Research Proves Hand Washing, Prevention More Effective Than Vaccination
February 2, 2012 by Sam Rolley
If a flu pandemic were to spread throughout the United States, researchers at the University of Michigan say that masks and hand hygiene — not vaccines — could cut the spread of the illness by up to 75 percent.
The study’s researchers directed students at the University of Michigan to wear surgical masks and practice good hand hygiene in residence halls for flu prevention, said Allison Aiello, associate professor of epidemiology in the University of Michigan School of Public Health.
The study took place during flu seasons from 2006 to 2007 and 2008 to 2009. During the two flu seasons, the researchers recruited more than 1,000 students in residence halls. The students were assigned to groups who wore masks, wore masks and practiced hand hygiene, or did neither. They were monitored for the presence of flu symptoms or the flu. The group that did both reported far fewer flu-like illnesses than the other two groups.
“This means masks and hand hygiene may be a good measure for preventing transmissions in crowded living quarters,” said Aiello. “In a pandemic situation where compliance may be significantly higher than in controlled studies, masks and hand hygiene together may have even higher preventative implications?”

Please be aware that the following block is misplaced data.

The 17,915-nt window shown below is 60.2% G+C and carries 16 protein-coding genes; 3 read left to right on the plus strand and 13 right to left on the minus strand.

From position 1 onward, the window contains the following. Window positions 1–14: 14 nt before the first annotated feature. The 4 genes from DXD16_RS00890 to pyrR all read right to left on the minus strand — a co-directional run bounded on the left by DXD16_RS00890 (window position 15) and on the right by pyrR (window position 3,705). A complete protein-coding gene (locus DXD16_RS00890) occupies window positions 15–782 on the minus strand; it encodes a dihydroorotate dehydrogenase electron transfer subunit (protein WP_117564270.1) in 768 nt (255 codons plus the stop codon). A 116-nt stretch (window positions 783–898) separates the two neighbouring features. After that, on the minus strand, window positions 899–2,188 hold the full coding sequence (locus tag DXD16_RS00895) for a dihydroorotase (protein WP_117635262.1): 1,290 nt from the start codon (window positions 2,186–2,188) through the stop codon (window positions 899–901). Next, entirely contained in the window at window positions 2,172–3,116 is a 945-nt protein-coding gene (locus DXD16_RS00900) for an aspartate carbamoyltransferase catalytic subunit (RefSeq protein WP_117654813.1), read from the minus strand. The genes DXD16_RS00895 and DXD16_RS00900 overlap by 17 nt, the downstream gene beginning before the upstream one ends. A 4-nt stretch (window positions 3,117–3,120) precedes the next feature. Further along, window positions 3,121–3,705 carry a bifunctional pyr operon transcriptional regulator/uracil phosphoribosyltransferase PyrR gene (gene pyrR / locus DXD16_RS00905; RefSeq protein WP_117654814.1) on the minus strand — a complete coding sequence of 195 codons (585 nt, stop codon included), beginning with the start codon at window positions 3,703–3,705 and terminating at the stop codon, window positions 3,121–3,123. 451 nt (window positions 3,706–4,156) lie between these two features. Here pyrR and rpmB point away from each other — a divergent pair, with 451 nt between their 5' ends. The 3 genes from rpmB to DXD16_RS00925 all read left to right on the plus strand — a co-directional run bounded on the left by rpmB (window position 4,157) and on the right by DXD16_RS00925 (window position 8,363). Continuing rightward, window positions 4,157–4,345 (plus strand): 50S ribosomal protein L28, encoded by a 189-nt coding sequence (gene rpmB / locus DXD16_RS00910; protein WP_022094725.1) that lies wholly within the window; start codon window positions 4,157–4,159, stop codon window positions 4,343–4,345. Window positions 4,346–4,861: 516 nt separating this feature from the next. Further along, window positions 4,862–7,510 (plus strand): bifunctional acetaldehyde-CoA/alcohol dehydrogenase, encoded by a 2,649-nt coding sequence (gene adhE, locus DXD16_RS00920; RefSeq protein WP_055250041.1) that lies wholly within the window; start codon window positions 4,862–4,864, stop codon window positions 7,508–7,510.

The study’s researchers said that vaccines would likely be unavailable in a pandemic situation, and personal hygiene and prevention would likely be the first line of defense. However, research published in The Lancet last year provides statistics that may actually reaffirm the importance of the University of Michigan study. The article says that the trivalent inactivated vaccine (TIV) — which accounts for about 90 percent of flu vaccines given in the United States — had only 59 percent effectiveness in healthy adults between the ages of 18 and 65 when there is not a pandemic.
During a pandemic, vaccines may actually contribute to the spread of illness, according to Dr. Eleanora I. McBean’s 1977 book Swine Flu Expose in which she writes of the influenza pandemic of 1918: “The flu of 1918 was caused by the conglomeration of diseases which the sinister variety of vaccines brought on. Practically everyone in the world had been propagandized into submitting to all the vaccine that were invented –the surplus stock left over from World War I which was the first war in which all the vaccines were used. The vaccinated got the flu and the unvaccinated didn’t. I was one of the unvaccinated and I didn’t get the flu. I didn’t see an unvaccinated person who got the flu.”